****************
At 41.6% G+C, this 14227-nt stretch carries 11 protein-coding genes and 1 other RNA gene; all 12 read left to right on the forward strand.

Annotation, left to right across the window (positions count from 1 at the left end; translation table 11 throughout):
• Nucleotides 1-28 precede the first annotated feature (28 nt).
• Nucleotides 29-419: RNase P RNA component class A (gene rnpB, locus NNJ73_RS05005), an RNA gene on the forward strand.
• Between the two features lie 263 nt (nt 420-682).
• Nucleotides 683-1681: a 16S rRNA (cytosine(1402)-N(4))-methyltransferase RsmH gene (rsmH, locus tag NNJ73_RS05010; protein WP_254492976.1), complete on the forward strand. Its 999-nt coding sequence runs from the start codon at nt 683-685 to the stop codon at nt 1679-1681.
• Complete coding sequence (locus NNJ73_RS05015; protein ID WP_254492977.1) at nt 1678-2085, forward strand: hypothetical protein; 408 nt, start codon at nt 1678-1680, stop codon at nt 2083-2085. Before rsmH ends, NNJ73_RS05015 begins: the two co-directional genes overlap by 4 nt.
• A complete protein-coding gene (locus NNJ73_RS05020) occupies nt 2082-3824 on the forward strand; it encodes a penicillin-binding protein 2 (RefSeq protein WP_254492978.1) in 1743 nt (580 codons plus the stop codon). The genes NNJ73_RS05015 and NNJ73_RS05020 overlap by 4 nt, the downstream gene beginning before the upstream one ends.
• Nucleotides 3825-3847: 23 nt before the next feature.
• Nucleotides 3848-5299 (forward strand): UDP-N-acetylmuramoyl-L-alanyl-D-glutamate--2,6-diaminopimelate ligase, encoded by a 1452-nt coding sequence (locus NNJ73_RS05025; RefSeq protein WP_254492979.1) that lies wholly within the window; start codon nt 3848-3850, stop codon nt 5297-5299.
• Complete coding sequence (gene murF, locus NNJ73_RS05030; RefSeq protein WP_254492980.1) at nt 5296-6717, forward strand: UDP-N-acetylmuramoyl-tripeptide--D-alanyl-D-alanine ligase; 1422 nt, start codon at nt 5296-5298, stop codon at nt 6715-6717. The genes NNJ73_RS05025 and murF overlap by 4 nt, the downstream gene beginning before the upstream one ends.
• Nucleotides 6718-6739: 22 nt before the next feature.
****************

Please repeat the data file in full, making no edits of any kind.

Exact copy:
At 41.6% G+C, this 14227-nt stretch carries 11 protein-coding genes and 1 other RNA gene; all 12 read left to right on the forward strand.

Annotation, left to right across the window (positions count from 1 at the left end; translation table 11 throughout):
• Nucleotides 1-28 precede the first annotated feature (28 nt).
• Nucleotides 29-419: RNase P RNA component class A (gene rnpB, locus NNJ73_RS05005), an RNA gene on the forward strand.
• Between the two features lie 263 nt (nt 420-682).
• Nucleotides 683-1681: a 16S rRNA (cytosine(1402)-N(4))-methyltransferase RsmH gene (rsmH, locus tag NNJ73_RS05010; protein WP_254492976.1), complete on the forward strand. Its 999-nt coding sequence runs from the start codon at nt 683-685 to the stop codon at nt 1679-1681.
• Complete coding sequence (locus NNJ73_RS05015; protein ID WP_254492977.1) at nt 1678-2085, forward strand: hypothetical protein; 408 nt, start codon at nt 1678-1680, stop codon at nt 2083-2085. Before rsmH ends, NNJ73_RS05015 begins: the two co-directional genes overlap by 4 nt.
• A complete protein-coding gene (locus NNJ73_RS05020) occupies nt 2082-3824 on the forward strand; it encodes a penicillin-binding protein 2 (RefSeq protein WP_254492978.1) in 1743 nt (580 codons plus the stop codon). The genes NNJ73_RS05015 and NNJ73_RS05020 overlap by 4 nt, the downstream gene beginning before the upstream one ends.
• Nucleotides 3825-3847: 23 nt before the next feature.
• Nucleotides 3848-5299 (forward strand): UDP-N-acetylmuramoyl-L-alanyl-D-glutamate--2,6-diaminopimelate ligase, encoded by a 1452-nt coding sequence (locus NNJ73_RS05025; RefSeq protein WP_254492979.1) that lies wholly within the window; start codon nt 3848-3850, stop codon nt 5297-5299.
• Complete coding sequence (gene murF, locus NNJ73_RS05030; RefSeq protein WP_254492980.1) at nt 5296-6717, forward strand: UDP-N-acetylmuramoyl-tripeptide--D-alanyl-D-alanine ligase; 1422 nt, start codon at nt 5296-5298, stop codon at nt 6715-6717. The genes NNJ73_RS05025 and murF overlap by 4 nt, the downstream gene beginning before the upstream one ends.
• Nucleotides 6718-6739: 22 nt before the next feature.